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CHAPTER 2 Cultural Diversity. Section 1: The Meaning of Culture Section 2: Cultural Variation. Section 1: The Meaning of Culture. Objectives:. Define the meaning of the term culture and explain how material culture and non- material culture differ.

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chapter 2 cultural diversity

CHAPTER 2Cultural Diversity

Section 1: The Meaning of Culture

Section 2: Cultural Variation

objectives

Section 1: The Meaning of Culture

Objectives:
  • Define the meaning of the term culture and explain how material culture and non- material culture differ.
  • Identify and describe the basic components of culture.
culture

Section 1: The Meaning of Culture

Culture
  • Culture – consists of all the shared products of human groups which include physical objects, beliefs, values, and behaviors shared by a group
  • Material Culture – are physical objects that people create and use such as books, buildings, clothing, and cooking
  • Nonmaterial Culture – are abstract human creations that include beliefs, family patterns, ideas, and language
slide4

CULTURE

Non material Culture

Material Culture

Examples

Examples

all the shared products of human groups

abstract human creations

physical objects that people create and use

automobiles, books, buildings, clothing, computers, and cooking

beliefs, family patterns, ideas, language, political and economic systems, and rules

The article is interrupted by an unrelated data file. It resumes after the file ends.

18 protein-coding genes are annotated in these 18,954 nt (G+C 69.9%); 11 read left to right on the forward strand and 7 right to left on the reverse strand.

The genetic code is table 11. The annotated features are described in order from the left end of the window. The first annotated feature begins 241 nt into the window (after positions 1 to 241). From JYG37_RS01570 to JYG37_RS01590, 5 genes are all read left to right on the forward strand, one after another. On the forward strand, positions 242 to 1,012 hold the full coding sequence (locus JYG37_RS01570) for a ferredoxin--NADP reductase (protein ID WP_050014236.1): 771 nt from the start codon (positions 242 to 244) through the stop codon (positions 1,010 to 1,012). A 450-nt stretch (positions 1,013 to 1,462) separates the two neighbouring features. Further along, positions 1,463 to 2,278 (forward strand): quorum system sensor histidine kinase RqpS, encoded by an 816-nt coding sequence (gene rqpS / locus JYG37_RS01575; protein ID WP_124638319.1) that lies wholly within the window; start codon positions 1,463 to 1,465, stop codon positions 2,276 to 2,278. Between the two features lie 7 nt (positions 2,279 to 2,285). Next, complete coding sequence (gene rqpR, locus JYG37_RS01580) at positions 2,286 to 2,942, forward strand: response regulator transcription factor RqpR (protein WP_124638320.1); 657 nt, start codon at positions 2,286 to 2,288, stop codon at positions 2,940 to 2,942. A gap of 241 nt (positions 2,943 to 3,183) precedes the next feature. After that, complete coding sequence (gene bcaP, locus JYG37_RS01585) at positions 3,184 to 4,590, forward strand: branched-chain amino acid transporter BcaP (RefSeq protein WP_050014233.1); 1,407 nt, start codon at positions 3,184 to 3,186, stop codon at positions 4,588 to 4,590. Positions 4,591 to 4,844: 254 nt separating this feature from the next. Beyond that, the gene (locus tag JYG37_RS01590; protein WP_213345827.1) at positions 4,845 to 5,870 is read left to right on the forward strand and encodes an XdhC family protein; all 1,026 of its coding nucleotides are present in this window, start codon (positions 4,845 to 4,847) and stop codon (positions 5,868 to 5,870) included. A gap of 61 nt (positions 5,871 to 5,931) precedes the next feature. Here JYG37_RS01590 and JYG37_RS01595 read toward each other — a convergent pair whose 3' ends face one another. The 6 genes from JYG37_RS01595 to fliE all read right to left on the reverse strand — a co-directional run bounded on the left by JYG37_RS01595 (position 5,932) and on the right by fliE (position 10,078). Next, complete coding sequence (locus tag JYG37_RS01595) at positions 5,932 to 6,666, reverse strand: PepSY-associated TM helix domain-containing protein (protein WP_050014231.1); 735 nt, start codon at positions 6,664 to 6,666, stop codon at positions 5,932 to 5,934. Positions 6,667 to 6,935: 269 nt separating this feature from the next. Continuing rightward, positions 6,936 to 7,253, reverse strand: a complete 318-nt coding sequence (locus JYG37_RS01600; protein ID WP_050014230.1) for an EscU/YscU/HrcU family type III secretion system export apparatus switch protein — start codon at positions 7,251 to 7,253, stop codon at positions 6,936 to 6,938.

basic components of culture

Section 1: The Meaning of Culture

Basic Components of Culture
  • Technology – physical objects and rules for using them
  • Symbols – anything that represents something else and has a shared meaning
  • Language – the organization of written or spoken symbols into a standardized system
  • Values – shared beliefs about what is good and bad or right or wrong
  • Norms – shared rules of conduct
objectives6

Section 2: Cultural Variation

Objectives:
  • Describe cultural universals and explain why they exist.
  • Explain what the terms ethnocentrism and cultural relativism mean.
  • Identify factors that account for variations among and within cultures.
cultural universals

Section 2: Cultural Variation

Cultural Universals
  • Cultural universals – general traits common to all cultures
  • Exist because some needs are so basic that all societies must develop certain features to ensure their fulfillment
ethnocentrism and cultural relativism

Section 2: Cultural Variation

Ethnocentrism and Cultural Relativism

Ethnocentrism is the tendency to view one’s own

culture and group as superior to all others.

 People in all societies are at times ethnocentric.

 When ethnocentrism is too extreme, cultural growth

may stagnate.

–  Limiting the number of immigrants into a society can cause this.

 Extreme ethnocentrism can also lead to conflicts such as wars.

ethnocentrism and cultural relativism9

Section 2: Cultural Variation

Ethnocentrism and Cultural Relativism

Cultural relativism is the belief that cultures should be judged by their own standards.